How It Happens

Crown are usually fractured as the result of accidentally biting onto a hard ice cube or popcorn kernel in just the wrong way.

It’s also very common for a cap to break down simply because it was ready to go. Many years of wear takes a toll on even the toughest restoration. The lifespan of your crown may be shortened further if you tend to grind or clench your teeth together. Because of this, a crack can start slowly and suddenly fracture all at once.

What To Do When Your Crown Breaks

How badly is your crown broken? See if you can move it around. If it’s very loose, try to remove it so that you don’t swallow it.

There’s usually no need to visit the emergency room over a broken dental cap. Contact your dentist to schedule a emergency dental visit within the next week. If you have bleeding or extreme sensitivity associated with the fracture, you should see your dentist as soon as possible.

In some cases, an entirely new crown is necessary. Your dentist will let you know what can be done to repair and save your damaged crown.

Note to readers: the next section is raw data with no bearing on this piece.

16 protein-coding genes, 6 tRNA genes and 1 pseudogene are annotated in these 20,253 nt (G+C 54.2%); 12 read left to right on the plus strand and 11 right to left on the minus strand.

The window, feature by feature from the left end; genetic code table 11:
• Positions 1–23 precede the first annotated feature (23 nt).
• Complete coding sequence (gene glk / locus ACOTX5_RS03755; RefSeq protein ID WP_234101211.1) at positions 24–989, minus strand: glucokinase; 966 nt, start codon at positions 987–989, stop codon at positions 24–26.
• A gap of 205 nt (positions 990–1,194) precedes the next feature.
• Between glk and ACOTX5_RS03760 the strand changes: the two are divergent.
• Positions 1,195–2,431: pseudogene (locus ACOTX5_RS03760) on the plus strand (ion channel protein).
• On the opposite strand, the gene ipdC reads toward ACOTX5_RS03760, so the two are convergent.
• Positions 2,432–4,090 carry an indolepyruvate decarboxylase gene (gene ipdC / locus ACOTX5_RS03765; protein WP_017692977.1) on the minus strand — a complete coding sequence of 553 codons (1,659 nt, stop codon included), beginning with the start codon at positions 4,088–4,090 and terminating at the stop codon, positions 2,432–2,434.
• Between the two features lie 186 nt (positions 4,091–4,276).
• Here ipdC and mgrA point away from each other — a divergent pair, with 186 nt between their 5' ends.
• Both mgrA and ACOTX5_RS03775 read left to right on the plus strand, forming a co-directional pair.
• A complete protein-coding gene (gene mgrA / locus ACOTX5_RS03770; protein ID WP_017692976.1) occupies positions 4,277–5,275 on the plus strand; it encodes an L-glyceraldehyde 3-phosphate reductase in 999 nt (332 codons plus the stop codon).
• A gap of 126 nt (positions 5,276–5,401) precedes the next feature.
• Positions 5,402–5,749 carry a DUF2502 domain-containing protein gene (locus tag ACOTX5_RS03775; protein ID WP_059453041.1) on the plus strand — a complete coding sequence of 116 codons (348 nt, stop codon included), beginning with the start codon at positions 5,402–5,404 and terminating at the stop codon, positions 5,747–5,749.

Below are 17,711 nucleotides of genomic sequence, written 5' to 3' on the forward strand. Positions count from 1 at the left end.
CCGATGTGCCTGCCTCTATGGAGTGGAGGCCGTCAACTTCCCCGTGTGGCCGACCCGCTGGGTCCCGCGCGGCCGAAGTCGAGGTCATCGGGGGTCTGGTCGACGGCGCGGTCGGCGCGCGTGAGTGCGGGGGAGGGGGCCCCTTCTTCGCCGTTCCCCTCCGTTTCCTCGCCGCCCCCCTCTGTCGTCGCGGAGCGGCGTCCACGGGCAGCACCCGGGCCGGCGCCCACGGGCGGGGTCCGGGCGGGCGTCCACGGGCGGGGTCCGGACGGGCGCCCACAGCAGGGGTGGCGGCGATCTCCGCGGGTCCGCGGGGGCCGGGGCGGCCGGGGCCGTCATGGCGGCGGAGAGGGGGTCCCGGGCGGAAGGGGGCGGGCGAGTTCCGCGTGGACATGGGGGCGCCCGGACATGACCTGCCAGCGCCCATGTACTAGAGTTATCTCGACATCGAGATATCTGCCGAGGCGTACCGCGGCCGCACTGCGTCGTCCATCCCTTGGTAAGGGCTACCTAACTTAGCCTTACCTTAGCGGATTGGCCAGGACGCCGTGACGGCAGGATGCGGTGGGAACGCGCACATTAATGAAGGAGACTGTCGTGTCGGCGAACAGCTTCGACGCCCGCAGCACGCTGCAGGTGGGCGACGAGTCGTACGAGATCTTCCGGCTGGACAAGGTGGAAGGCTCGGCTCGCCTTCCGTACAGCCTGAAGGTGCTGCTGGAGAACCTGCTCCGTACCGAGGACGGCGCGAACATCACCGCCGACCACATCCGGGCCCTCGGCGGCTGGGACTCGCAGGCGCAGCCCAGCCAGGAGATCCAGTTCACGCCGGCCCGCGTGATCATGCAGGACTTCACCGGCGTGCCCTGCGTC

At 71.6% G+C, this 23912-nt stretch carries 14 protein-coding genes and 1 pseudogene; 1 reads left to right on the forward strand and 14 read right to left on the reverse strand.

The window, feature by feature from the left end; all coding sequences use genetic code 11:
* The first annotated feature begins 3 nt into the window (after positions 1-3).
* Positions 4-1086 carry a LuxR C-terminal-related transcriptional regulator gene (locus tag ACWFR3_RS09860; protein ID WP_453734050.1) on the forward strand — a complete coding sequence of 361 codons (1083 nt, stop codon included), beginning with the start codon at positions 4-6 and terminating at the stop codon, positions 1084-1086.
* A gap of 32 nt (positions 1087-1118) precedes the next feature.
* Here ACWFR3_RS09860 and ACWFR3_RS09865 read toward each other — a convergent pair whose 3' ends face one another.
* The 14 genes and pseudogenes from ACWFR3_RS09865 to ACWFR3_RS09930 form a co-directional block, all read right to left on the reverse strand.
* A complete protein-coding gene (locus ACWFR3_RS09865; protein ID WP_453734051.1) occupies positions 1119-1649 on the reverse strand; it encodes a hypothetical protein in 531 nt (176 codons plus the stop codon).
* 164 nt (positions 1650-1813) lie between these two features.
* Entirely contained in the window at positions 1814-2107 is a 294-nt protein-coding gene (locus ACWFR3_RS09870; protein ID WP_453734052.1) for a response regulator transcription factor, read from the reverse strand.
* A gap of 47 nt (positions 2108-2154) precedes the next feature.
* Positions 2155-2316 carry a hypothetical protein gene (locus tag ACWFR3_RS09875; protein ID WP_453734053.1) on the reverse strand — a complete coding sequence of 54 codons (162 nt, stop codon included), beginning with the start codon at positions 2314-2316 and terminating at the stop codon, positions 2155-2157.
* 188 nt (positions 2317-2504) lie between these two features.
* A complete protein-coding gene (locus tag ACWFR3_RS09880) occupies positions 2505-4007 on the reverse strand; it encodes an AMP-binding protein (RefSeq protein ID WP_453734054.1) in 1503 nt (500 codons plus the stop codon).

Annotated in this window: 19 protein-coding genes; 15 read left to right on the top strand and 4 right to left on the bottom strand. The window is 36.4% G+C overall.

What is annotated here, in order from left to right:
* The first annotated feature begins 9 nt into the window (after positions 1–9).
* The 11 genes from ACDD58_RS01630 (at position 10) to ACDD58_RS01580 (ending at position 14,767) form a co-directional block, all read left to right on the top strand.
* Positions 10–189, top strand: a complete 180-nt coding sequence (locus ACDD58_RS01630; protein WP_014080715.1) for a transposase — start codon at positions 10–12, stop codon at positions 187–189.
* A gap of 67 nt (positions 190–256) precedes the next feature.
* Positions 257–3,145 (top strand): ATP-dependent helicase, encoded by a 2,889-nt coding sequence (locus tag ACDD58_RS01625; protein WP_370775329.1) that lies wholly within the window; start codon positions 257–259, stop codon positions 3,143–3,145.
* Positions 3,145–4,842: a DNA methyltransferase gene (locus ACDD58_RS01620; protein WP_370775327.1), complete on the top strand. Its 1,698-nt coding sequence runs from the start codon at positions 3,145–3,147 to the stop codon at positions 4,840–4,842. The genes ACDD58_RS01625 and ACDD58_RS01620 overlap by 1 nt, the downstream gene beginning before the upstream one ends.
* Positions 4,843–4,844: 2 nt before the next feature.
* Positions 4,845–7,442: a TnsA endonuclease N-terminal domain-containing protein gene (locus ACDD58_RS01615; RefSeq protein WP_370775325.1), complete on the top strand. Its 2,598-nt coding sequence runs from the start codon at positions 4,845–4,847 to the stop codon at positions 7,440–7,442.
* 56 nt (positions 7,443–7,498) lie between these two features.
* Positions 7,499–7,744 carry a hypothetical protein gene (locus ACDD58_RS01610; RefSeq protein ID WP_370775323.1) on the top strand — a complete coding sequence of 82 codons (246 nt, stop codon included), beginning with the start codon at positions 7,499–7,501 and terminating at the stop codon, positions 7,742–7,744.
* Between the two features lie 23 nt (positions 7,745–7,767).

Posted on behalf of:
The Newport Beach Dentist
1901 Westcliff Drive #6
Newport Beach, CA 92660
(949) 646-2481

Mar
13

Your Dental Emergency

Oral pain should never be ignored.  Even mild mouth discomfort can be the first sign of a bigger problem.  It’s important to notify your dentist for prompt care, if you’re suffering from a dental emergency!

What Can You Do?

When a dental emergency occurs, your immediate reaction is important!  While you wait for expert care, here’s a few helpful tips for the most common oral concerns:

  • A Knocked Out Tooth – Gently rinse an adult tooth and place it back into the socket, being careful not to touch the root.  If that’s not possible, it’s important to keep the tooth moist.  You can retain the tooth between your cheek and gums or submerge it in milk until you get to your dentist.
  • A Sensitive Tooth – Gently swish your mouth with warm water then floss carefully, to determine if the source of sensitivity is caused by trapped food between the teeth.  If pain persists, it may be a cavity or infection, best diagnosed by your dentist.